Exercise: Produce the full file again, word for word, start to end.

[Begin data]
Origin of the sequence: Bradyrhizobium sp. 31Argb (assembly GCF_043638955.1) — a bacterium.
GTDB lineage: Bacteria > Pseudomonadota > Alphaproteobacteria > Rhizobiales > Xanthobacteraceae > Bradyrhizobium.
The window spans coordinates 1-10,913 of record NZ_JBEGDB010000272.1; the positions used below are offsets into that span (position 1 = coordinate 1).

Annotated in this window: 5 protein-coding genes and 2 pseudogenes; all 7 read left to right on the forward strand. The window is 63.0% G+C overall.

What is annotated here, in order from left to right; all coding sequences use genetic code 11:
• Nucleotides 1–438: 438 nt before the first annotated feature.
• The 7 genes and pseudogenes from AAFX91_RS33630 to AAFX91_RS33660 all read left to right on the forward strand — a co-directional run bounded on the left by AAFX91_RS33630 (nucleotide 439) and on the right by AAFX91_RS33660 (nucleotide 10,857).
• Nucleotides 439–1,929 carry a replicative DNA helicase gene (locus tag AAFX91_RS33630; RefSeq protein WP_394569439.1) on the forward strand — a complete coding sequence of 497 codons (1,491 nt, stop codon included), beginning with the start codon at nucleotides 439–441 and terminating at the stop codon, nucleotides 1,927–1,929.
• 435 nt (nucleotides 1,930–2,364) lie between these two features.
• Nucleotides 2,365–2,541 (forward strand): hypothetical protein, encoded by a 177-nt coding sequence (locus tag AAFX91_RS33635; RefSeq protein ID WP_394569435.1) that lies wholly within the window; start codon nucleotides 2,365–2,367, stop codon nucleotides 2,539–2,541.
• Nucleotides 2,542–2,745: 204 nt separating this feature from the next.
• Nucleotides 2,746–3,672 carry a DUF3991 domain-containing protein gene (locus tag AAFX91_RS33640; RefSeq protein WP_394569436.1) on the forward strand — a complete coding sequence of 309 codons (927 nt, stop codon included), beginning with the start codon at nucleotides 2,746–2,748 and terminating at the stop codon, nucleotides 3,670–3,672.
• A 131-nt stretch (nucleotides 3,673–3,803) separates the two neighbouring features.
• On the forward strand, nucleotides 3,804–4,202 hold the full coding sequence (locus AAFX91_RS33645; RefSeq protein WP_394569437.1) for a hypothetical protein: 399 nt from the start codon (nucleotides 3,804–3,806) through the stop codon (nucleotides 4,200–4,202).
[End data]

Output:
Origin of the sequence: Bradyrhizobium sp. 31Argb (assembly GCF_043638955.1) — a bacterium.
GTDB lineage: Bacteria > Pseudomonadota > Alphaproteobacteria > Rhizobiales > Xanthobacteraceae > Bradyrhizobium.
The window spans coordinates 1-10,913 of record NZ_JBEGDB010000272.1; the positions used below are offsets into that span (position 1 = coordinate 1).

Annotated in this window: 5 protein-coding genes and 2 pseudogenes; all 7 read left to right on the forward strand. The window is 63.0% G+C overall.

What is annotated here, in order from left to right; all coding sequences use genetic code 11:
• Nucleotides 1–438: 438 nt before the first annotated feature.
• The 7 genes and pseudogenes from AAFX91_RS33630 to AAFX91_RS33660 all read left to right on the forward strand — a co-directional run bounded on the left by AAFX91_RS33630 (nucleotide 439) and on the right by AAFX91_RS33660 (nucleotide 10,857).
• Nucleotides 439–1,929 carry a replicative DNA helicase gene (locus tag AAFX91_RS33630; RefSeq protein WP_394569439.1) on the forward strand — a complete coding sequence of 497 codons (1,491 nt, stop codon included), beginning with the start codon at nucleotides 439–441 and terminating at the stop codon, nucleotides 1,927–1,929.
• 435 nt (nucleotides 1,930–2,364) lie between these two features.
• Nucleotides 2,365–2,541 (forward strand): hypothetical protein, encoded by a 177-nt coding sequence (locus tag AAFX91_RS33635; RefSeq protein ID WP_394569435.1) that lies wholly within the window; start codon nucleotides 2,365–2,367, stop codon nucleotides 2,539–2,541.
• Nucleotides 2,542–2,745: 204 nt separating this feature from the next.
• Nucleotides 2,746–3,672 carry a DUF3991 domain-containing protein gene (locus tag AAFX91_RS33640; RefSeq protein WP_394569436.1) on the forward strand — a complete coding sequence of 309 codons (927 nt, stop codon included), beginning with the start codon at nucleotides 2,746–2,748 and terminating at the stop codon, nucleotides 3,670–3,672.
• A 131-nt stretch (nucleotides 3,673–3,803) separates the two neighbouring features.
• On the forward strand, nucleotides 3,804–4,202 hold the full coding sequence (locus AAFX91_RS33645; RefSeq protein WP_394569437.1) for a hypothetical protein: 399 nt from the start codon (nucleotides 3,804–3,806) through the stop codon (nucleotides 4,200–4,202).